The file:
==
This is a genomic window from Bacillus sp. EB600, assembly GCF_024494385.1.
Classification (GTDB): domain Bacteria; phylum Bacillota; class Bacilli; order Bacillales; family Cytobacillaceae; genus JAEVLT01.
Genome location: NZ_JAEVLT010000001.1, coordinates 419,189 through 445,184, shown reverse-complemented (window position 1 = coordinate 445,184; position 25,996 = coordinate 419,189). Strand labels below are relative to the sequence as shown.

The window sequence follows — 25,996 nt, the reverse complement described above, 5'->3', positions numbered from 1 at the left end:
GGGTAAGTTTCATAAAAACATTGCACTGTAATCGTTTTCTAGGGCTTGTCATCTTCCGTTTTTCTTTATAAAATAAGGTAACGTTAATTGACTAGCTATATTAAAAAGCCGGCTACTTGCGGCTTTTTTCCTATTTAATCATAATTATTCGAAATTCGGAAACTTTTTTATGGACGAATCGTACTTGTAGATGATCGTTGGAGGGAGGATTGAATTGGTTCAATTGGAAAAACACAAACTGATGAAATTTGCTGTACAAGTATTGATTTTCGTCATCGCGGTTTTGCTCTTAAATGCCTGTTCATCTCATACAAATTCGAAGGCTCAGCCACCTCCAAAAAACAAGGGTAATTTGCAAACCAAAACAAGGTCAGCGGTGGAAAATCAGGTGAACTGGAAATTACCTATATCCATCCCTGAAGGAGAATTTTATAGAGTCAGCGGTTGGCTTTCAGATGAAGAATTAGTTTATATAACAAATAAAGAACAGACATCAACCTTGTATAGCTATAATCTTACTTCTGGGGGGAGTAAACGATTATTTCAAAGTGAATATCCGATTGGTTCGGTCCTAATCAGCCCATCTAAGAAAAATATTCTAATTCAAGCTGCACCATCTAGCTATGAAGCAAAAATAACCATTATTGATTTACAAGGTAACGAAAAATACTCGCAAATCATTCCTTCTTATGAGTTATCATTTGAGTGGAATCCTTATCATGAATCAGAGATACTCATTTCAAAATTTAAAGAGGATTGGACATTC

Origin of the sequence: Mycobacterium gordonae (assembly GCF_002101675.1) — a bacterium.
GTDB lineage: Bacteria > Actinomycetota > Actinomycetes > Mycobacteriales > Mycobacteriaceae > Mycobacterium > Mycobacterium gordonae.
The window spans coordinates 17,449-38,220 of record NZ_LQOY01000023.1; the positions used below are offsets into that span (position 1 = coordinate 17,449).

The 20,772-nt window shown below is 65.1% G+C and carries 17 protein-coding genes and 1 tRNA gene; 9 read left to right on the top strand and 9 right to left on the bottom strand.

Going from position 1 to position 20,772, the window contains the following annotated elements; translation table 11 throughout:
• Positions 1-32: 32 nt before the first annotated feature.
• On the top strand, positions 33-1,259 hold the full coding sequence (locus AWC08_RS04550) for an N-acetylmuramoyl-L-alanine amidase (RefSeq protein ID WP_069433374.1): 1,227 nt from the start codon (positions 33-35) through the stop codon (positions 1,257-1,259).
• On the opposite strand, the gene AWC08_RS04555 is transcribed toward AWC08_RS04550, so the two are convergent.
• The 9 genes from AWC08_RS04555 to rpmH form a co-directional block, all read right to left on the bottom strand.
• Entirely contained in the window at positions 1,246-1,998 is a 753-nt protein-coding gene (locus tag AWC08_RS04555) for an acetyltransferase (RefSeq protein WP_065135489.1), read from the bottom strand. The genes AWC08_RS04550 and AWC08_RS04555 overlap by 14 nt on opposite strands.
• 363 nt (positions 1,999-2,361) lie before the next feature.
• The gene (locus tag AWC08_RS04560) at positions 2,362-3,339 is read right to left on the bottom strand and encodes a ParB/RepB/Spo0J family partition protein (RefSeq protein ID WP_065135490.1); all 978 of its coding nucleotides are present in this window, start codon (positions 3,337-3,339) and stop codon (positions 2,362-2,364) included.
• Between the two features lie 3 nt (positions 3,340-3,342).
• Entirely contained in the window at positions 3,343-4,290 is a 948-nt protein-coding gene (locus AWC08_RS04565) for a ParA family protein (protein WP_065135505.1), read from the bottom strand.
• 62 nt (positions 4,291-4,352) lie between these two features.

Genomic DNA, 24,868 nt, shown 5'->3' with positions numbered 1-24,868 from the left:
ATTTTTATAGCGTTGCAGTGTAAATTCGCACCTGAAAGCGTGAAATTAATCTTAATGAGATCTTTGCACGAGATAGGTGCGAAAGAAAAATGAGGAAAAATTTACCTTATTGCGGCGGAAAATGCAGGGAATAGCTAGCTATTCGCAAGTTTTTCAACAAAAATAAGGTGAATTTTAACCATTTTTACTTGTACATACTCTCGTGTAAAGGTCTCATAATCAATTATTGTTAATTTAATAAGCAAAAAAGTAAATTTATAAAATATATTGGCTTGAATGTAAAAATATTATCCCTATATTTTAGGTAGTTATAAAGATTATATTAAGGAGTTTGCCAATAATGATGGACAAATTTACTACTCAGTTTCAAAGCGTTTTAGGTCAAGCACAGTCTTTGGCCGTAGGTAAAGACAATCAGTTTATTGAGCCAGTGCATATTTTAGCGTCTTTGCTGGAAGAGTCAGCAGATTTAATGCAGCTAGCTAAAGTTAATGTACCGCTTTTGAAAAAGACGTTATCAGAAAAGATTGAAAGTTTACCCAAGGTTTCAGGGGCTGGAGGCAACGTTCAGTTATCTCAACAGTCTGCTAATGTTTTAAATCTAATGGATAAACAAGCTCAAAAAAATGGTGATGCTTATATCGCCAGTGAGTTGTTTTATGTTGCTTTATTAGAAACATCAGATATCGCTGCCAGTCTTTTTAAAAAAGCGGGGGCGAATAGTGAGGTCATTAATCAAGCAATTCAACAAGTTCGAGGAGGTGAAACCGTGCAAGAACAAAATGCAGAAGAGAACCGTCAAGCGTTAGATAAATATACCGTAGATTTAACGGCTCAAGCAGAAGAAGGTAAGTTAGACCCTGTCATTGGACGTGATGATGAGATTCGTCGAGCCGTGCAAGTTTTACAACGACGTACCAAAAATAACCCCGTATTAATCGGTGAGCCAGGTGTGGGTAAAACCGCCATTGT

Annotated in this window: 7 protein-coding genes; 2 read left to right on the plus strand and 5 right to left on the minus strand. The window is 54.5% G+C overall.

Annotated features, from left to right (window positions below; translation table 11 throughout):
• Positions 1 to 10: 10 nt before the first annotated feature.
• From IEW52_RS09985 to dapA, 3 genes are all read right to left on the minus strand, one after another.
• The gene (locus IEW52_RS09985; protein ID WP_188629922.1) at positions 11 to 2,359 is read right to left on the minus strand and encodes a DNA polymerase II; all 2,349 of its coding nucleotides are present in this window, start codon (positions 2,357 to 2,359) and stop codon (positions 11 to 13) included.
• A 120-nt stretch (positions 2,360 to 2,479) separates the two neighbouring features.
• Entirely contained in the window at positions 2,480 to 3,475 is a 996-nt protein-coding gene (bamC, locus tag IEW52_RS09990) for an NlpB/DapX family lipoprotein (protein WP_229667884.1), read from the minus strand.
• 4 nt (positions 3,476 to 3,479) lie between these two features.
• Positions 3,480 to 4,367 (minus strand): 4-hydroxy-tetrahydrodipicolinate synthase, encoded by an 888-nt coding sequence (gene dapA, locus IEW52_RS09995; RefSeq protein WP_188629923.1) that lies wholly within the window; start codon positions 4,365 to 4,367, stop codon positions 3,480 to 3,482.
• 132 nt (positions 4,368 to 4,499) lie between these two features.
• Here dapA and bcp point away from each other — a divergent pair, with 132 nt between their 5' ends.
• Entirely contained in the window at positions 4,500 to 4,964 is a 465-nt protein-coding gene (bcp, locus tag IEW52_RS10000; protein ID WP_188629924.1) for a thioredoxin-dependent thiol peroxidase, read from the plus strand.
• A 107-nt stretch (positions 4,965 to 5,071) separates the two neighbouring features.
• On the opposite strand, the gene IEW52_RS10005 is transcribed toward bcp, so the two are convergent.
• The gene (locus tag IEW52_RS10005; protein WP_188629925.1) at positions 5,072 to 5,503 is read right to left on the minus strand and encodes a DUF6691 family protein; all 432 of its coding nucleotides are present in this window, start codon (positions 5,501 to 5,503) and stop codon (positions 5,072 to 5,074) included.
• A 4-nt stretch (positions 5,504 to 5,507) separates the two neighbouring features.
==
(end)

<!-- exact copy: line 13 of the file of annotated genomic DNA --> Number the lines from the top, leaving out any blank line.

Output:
• On the opposite strand, the gene AWC08_RS04555 is transcribed toward AWC08_RS04550, so the two are convergent.